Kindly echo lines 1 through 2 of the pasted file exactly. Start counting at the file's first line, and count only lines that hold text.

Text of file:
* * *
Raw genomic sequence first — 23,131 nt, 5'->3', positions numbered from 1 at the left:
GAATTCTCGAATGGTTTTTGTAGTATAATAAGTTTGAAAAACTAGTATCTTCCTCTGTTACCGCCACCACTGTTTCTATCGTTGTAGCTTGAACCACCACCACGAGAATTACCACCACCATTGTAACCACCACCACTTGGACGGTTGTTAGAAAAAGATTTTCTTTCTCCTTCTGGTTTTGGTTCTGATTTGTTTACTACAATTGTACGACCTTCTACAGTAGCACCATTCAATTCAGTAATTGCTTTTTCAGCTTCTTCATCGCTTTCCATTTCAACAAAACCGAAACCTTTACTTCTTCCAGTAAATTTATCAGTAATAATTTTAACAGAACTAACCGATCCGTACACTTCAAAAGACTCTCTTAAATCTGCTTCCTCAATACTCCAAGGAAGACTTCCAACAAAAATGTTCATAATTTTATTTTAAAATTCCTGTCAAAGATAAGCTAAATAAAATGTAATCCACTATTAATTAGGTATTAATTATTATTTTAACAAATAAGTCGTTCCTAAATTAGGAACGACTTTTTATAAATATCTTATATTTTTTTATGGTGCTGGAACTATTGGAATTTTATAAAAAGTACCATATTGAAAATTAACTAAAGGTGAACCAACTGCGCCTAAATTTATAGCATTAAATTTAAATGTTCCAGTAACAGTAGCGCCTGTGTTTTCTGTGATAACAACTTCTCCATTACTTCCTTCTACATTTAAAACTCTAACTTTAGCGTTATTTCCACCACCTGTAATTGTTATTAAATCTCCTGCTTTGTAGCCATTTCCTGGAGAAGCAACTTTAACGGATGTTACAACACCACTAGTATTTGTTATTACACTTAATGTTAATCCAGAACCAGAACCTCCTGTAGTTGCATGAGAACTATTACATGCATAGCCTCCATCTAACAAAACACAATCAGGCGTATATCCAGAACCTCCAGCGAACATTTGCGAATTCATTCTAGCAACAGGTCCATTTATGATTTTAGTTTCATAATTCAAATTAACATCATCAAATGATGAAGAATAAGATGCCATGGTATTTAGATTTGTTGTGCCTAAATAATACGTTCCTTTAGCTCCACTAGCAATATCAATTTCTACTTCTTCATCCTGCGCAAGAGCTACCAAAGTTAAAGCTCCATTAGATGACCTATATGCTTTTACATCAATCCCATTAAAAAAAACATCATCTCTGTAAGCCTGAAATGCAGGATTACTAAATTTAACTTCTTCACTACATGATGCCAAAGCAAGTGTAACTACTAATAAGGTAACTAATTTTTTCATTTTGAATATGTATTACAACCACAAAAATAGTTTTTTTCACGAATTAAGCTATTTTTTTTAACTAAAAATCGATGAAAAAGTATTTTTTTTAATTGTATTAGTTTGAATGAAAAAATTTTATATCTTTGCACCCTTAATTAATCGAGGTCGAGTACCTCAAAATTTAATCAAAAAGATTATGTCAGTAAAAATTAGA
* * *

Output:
Raw genomic sequence first — 23,131 nt, 5'->3', positions numbered from 1 at the left:
GAATTCTCGAATGGTTTTTGTAGTATAATAAGTTTGAAAAACTAGTATCTTCCTCTGTTACCGCCACCACTGTTTCTATCGTTGTAGCTTGAACCACCACCACGAGAATTACCACCACCATTGTAACCACCACCACTTGGACGGTTGTTAGAAAAAGATTTTCTTTCTCCTTCTGGTTTTGGTTCTGATTTGTTTACTACAATTGTACGACCTTCTACAGTAGCACCATTCAATTCAGTAATTGCTTTTTCAGCTTCTTCATCGCTTTCCATTTCAACAAAACCGAAACCTTTACTTCTTCCAGTAAATTTATCAGTAATAATTTTAACAGAACTAACCGATCCGTACACTTCAAAAGACTCTCTTAAATCTGCTTCCTCAATACTCCAAGGAAGACTTCCAACAAAAATGTTCATAATTTTATTTTAAAATTCCTGTCAAAGATAAGCTAAATAAAATGTAATCCACTATTAATTAGGTATTAATTATTATTTTAACAAATAAGTCGTTCCTAAATTAGGAACGACTTTTTATAAATATCTTATATTTTTTTATGGTGCTGGAACTATTGGAATTTTATAAAAAGTACCATATTGAAAATTAACTAAAGGTGAACCAACTGCGCCTAAATTTATAGCATTAAATTTAAATGTTCCAGTAACAGTAGCGCCTGTGTTTTCTGTGATAACAACTTCTCCATTACTTCCTTCTACATTTAAAACTCTAACTTTAGCGTTATTTCCACCACCTGTAATTGTTATTAAATCTCCTGCTTTGTAGCCATTTCCTGGAGAAGCAACTTTAACGGATGTTACAACACCACTAGTATTTGTTATTACACTTAATGTTAATCCAGAACCAGAACCTCCTGTAGTTGCATGAGAACTATTACATGCATAGCCTCCATCTAACAAAACACAATCAGGCGTATATCCAGAACCTCCAGCGAACATTTGCGAATTCATTCTAGCAACAGGTCCATTTATGATTTTAGTTTCATAATTCAAATTAACATCATCAAATGATGAAGAATAAGATGCCATGGTATTTAGATTTGTTGTGCCTAAATAATACGTTCCTTTAGCTCCACTAGCAATATCAATTTCTACTTCTTCATCCTGCGCAAGAGCTACCAAAGTTAAAGCTCCATTAGATGACCTATATGCTTTTACATCAATCCCATTAAAAAAAACATCATCTCTGTAAGCCTGAAATGCAGGATTACTAAATTTAACTTCTTCACTACATGATGCCAAAGCAAGTGTAACTACTAATAAGGTAACTAATTTTTTCATTTTGAATATGTATTACAACCACAAAAATAGTTTTTTTCACGAATTAAGCTATTTTTTTTAACTAAAAATCGATGAAAAAGTATTTTTTTTAATTGTATTAGTTTGAATGAAAAAATTTTATATCTTTGCACCCTTAATTAATCGAGGTCGAGTACCTCAAAATTTAATCAAAAAGATTATGTCAGTAAAAATTAGA